Beauty Products Worth Splurging For
By Kelli B. Grant,
IF THAT NEW $27 Guerlain KissKiss lipstick in "Sexy Tango" makes you feel as alluring as Jessica Simpson, well, it was a worthwhile splurge.
"A beauty product that gives you that fantastic, glamorous feeling makes you act more confident," says Jean Godfrey-June, beauty director for Lucky. "Then other people notice you look more glamorous, too."
Looking for a better reason to splurge? For some items, trading up gets you more than just fancy packaging and a designer name -- superior ingredients can lead to shinier hair, healthier skin and as close to a cover-model appearance as we mere mortals can get.
SmartMoney asked Godfrey-June, along with beauty directors at four other magazines, what products are most worth splurging on:
1. Foundations and Powders
Heading to the drugstore can yield the best buys for plenty of beauty products. (Click here for great bargains.) But if you're looking for an absolutely flawless complexion, trade up for a quality foundation and loose powder at your nearest department store.
Finely-ground ingredients and a wide range of shades means you'll notice the effect -- i.e., no blemishes -- rather than the makeup itself, says Genevieve Monsma, deputy beauty director for Marie Claire. (Marie Claire is published by Hearst Corp.; SmartMoney.com is a joint venture of Hearst and Dow Jones.) "Cheap powder isn't finely milled, so you can end up looking like a powdered doughnut," she says. And a coarse foundation shows every swirl, swipe and daub in a mask-like effect.
Trading up also enables you to get exactly what you need for your skin. Monsma likes Prescriptives Custom Blend foundation ($62) and powder ($45), which, as the name implies, is mixed up at the counter to your shade and formula specifications. "They can add mattifiers to reduce shine, a little bit of luminescence to brighten you up, or sunscreen for protection," she says.
· Laura Mercier Flawless Face (Foundations $35 to $40; powders $20 to $30)
· Bobbi Brown (Foundation $38 to $48; powders $30 to $32)
2. Prescription-Strength Skin Care
Every beauty director we talked to raved about retinoids, a family of chemical compounds that prompt your skin to produce more of three key compounds normally lost as you age -- collagen, elastin and hyaluronic acid. "They're the only skin care ingredient clinically proved to reduce wrinkles and prevent lines," says Jenny Bailly, beauty director for Cosmopolitan. (Cosmopolitan is published by Hearst Corp.)
If you really want to see results, you've got to get retinoids from your dermatologist, insists Lucky's Godfrey-June. Over the counter, you can get only the weakest form, called retinol, whether you spend $9 (Olay) or $244 (Matis Le Concentrate).
Ask first for generics Tazorac (30 grams, $107) and Tretinoin (40 grams, $96), suggests Dr. Leslie Baumann, a professor of dermatology at the University of Miami. "Your insurance company won't cover brand names because they're only approved for cosmetic use," she explains. But they may cover the generics, because both are also approved for treatment of acne and other skin conditions.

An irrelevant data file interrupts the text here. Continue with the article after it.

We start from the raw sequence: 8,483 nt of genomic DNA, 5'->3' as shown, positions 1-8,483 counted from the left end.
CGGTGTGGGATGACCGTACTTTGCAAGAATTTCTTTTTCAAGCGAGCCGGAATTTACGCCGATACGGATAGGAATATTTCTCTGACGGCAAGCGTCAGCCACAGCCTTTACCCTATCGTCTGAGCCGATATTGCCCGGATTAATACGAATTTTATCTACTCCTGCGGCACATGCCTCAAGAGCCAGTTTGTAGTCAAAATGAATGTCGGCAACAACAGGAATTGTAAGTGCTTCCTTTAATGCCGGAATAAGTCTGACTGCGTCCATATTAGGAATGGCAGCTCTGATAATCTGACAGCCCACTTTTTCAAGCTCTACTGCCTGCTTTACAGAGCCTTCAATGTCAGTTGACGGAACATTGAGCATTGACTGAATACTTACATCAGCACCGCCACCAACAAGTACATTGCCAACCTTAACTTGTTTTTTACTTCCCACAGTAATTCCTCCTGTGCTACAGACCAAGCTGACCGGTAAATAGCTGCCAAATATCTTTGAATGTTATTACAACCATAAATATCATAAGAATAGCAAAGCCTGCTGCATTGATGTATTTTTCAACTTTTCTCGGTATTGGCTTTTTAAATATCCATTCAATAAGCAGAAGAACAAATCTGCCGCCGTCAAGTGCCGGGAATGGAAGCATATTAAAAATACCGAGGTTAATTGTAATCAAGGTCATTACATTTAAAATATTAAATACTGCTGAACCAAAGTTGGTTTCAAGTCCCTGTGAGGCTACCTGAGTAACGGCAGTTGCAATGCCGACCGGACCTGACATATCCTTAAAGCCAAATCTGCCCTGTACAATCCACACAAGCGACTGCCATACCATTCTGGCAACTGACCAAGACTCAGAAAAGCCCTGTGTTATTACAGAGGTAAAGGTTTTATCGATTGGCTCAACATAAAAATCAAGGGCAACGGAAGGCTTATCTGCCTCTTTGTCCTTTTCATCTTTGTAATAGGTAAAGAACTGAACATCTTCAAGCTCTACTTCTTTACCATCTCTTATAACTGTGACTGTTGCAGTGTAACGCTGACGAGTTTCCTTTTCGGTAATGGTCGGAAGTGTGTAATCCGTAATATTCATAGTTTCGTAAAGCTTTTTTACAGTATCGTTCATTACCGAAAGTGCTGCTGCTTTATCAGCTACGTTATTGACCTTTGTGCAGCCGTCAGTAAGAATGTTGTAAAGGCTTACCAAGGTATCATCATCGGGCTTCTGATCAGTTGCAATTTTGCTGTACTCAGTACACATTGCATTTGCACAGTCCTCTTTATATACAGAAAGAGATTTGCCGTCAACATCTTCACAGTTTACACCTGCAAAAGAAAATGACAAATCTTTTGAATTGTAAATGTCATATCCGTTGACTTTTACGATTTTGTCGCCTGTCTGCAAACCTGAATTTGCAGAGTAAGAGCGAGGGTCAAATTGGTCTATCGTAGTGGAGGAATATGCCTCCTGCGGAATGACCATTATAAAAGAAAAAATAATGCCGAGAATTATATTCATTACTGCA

· Avage, brand name (30 grams, $113)
· Renova, brand name (40 grams, $126)
· Differin, brand name (45 grams, $133)
3. Salon-Quality Styling Tools
With daily use, standard hair dryers and other styling tools can damage your hair. Salon-quality tourmaline ceramic products are much kinder on your locks. The difference? Standard tools use heat to evaporate water; tourmaline tools produce ions, which shrink water molecules instead, says Cheryl Kramer, beauty director for Redbook. (Redbook is published by Hearst Corp.) "The ions emitted are very hydrating for your hair," she says. "They cut your drying time, cut the frizz and cut the damage."
Sure, you'll find ceramic tools containing crushed tourmaline at your drugstore, but for those prices you're getting more marketing than mineral, says Kramer. On the other hand, the plates of the T3 Bespoke Labs Featherweight Dryer ($200) -- a model all our beauty directors raved about -- are made from 100 percent tourmaline.
· GHD Ceramic Styling Iron ($230)
· Linea Pro C2 flat iron ($199)
4. Eye Pencils
Inexpensive eye pencils are harder, and fragment more easily, says L. Bayly Ledes, beauty director for Real Simple. "Certainly, you don't want stuff breaking off near your eye," she points out. The rougher texture can also damage the sensitive skin near your eyes, leading to eye infections.
"High-quality pencils tend to be far superior," she says. "They won't break, and they distribute color more evenly." Look for one that uses a gel or wax formula. Her favorite: Stila Kajal Eye Liner ($14 to $16).
· Chanel Le Crayon Yeux ($27.50)
· Clinique Cream Shaper for Eyes ($13.50)
"There aren't that many good inexpensive fragrances," says Cosmopolitan's Bailly. "Cheap fragrances smell cheap." Pricey scents contain a greater number, and more of exotic, expensive oils. They are more concentrated than inexpensive perfumes, containing more aromatic compounds and less of add-ins like oil and alcohol. "They don't wear off as quickly," says Bailly. More aromatic compounds also means a more noticeable scent -- entirely the point when you're wearing an iconic fragrance like Chanel No. 5 (0.25 oz., $95).
· Burberry Brit (1.7 oz., $62)
· Dior J'adore (1.7 oz., $62)
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